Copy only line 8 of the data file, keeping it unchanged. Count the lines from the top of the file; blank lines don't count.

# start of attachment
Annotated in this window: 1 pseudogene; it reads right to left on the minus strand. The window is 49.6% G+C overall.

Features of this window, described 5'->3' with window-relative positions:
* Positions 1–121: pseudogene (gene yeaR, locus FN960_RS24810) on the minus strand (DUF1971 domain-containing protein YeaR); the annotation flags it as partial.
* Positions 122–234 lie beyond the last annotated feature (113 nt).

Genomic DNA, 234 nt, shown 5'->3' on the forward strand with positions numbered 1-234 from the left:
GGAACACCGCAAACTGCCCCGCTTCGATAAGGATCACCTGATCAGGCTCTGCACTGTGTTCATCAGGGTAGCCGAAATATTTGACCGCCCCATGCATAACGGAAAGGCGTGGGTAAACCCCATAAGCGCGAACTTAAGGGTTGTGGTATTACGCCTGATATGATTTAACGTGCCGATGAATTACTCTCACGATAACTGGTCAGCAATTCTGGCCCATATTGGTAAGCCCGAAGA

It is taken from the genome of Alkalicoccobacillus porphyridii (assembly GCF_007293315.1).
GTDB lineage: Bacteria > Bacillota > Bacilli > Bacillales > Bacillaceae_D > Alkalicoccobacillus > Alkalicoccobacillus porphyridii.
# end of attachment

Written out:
GTDB lineage: Bacteria > Bacillota > Bacilli > Bacillales > Bacillaceae_D > Alkalicoccobacillus > Alkalicoccobacillus porphyridii.